Volume 2, Issue 1
  • ISSN: 0002-9637
  • E-ISSN: 1476-1645


Summary and Conclusion

A sample study of an African tribe relatively uninfluenced by western culture reveals that malaria, treponemiasis and hookworm infections are the three most important diseases in the Gola tribe, with average incidences of 15 per cent, 28 per cent and 62 per cent respectively. Some form of dermatitis or dermatosis was present in 32 per cent of those examined, with mycotic infection, tropical ulcers and pyodermia and scabies making up nearly 80 per cent of these skin lesions. The two most important pathological conditions of the urogenital system were gonorrhea and vaginitis.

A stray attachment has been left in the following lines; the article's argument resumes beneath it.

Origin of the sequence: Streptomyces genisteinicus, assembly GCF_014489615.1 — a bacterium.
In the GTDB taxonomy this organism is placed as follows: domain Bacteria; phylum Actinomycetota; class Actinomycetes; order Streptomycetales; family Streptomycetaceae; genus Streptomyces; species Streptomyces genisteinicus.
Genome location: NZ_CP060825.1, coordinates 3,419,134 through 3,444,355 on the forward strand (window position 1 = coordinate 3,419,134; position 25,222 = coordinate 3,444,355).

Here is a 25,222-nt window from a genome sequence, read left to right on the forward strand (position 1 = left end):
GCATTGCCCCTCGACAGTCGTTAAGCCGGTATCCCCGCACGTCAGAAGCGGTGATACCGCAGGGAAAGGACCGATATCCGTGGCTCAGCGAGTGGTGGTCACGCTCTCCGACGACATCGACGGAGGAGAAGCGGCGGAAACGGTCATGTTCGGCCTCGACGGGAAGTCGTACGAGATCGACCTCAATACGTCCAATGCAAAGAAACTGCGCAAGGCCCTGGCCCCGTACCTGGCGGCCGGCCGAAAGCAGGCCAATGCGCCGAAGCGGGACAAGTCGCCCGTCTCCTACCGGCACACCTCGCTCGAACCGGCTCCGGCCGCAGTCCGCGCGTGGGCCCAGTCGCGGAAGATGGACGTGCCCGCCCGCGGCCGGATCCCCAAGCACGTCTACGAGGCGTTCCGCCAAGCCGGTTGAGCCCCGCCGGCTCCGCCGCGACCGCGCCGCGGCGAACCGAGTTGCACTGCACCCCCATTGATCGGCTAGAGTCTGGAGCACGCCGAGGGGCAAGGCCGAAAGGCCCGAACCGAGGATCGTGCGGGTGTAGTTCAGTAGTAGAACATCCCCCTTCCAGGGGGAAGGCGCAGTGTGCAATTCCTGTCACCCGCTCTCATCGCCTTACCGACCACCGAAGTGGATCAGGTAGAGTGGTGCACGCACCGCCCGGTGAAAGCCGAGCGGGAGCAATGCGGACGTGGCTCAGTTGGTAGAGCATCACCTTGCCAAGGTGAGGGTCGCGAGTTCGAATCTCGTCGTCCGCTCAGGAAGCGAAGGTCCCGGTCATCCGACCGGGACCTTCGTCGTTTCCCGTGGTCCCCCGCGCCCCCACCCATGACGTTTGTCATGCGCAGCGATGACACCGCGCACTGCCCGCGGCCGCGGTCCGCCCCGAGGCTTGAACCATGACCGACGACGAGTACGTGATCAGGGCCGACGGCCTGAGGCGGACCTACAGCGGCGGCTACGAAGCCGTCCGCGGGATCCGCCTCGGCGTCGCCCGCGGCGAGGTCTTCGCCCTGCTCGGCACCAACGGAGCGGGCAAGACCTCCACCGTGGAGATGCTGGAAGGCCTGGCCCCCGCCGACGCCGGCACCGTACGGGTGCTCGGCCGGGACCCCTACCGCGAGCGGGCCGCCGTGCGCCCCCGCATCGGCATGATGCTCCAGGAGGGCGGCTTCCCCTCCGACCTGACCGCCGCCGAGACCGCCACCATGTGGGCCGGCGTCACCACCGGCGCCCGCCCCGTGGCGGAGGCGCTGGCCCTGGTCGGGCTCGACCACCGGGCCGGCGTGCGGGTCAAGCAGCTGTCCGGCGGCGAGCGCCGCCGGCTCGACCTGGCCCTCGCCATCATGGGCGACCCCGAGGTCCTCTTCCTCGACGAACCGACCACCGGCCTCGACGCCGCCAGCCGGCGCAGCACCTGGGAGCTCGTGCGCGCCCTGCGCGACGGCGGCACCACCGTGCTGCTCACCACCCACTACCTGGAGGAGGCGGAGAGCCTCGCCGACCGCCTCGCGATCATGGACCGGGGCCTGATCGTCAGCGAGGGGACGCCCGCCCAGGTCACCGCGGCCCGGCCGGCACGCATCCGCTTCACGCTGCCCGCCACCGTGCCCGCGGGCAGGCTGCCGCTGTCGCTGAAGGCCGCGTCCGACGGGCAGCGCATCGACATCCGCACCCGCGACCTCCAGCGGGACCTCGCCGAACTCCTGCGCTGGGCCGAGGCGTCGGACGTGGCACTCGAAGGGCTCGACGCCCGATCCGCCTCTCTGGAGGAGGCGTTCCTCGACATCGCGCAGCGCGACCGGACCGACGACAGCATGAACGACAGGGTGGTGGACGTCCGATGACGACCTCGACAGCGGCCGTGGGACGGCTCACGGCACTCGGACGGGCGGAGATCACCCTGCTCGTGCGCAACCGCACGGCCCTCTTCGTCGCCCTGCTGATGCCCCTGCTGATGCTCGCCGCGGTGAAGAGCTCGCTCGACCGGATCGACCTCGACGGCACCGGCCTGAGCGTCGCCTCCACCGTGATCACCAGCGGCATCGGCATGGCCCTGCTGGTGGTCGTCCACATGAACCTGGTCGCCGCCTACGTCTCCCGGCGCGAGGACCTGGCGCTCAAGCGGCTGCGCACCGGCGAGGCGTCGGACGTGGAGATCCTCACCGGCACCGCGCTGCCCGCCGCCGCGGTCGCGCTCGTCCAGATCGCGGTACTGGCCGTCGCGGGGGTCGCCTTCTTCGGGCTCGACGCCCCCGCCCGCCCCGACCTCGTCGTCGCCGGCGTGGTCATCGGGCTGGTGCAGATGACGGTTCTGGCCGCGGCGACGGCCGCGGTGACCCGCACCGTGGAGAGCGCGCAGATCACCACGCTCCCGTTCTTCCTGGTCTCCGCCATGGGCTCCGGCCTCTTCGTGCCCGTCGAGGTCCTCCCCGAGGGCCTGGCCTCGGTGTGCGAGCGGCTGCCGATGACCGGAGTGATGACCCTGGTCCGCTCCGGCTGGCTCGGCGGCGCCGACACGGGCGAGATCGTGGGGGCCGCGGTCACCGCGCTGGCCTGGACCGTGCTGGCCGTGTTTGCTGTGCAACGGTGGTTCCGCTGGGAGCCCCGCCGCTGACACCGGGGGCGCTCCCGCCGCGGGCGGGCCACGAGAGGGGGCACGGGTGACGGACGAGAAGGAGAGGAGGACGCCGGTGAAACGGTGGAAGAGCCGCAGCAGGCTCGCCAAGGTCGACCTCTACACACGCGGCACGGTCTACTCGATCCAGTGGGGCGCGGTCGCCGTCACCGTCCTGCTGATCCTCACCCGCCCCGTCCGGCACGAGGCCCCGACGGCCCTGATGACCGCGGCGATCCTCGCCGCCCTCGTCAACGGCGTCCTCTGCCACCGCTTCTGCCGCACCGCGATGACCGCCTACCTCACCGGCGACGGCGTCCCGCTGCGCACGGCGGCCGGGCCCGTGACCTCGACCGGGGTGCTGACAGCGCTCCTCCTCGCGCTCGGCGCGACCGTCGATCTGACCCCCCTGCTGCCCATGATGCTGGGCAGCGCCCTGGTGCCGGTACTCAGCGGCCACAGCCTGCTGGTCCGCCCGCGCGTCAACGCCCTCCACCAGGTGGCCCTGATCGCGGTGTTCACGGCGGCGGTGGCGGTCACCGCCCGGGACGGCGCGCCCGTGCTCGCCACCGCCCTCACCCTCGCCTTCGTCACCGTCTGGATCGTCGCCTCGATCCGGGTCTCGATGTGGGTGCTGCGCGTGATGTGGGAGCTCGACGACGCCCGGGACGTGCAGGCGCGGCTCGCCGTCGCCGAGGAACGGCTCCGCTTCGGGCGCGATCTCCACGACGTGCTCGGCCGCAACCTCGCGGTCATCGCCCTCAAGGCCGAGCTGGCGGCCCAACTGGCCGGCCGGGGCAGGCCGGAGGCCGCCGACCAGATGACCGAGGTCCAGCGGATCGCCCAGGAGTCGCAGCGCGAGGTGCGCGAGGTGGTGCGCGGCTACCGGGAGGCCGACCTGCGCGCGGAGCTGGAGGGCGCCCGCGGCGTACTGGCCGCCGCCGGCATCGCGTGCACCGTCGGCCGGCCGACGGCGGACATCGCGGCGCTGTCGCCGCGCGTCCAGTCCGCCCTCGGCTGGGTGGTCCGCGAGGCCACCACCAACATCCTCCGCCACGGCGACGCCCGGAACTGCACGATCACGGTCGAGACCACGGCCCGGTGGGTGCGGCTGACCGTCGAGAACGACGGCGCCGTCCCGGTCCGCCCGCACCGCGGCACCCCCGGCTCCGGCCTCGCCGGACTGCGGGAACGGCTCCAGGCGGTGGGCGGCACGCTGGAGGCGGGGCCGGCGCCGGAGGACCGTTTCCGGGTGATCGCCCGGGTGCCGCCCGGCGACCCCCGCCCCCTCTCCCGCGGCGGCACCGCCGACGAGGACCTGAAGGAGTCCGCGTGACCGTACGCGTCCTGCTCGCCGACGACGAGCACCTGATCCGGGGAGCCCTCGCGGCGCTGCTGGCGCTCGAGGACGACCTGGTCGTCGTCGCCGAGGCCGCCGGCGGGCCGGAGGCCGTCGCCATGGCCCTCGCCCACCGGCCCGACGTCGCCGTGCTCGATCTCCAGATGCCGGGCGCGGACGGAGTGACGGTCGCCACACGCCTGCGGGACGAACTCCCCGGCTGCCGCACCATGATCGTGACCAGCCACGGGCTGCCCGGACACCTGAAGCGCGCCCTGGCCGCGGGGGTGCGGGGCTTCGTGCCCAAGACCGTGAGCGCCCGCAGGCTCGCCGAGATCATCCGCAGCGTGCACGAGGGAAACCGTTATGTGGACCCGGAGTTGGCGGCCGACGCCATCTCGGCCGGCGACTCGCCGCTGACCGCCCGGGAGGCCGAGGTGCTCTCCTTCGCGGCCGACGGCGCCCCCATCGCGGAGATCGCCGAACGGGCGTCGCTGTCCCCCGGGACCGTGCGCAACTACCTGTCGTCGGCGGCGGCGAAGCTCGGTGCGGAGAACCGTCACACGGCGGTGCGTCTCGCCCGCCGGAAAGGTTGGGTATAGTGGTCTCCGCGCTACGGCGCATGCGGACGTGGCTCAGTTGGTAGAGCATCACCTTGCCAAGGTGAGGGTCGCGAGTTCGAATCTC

Sicklemia was present in 19 per cent of a group of 100 children in this tribe. The blood picture was otherwise normal except that the differential count showed a relative lymphocytosis and a neutropenia.

Eleven per cent of the group showed some form of dental pathology, with dental caries more prevalent in the girls than in the boys of the same age and district.

The incidence of degenerative diseases in the Gola tribe is comparatively low. A condition called the “Open Mole” by the natives is discussed briefly.


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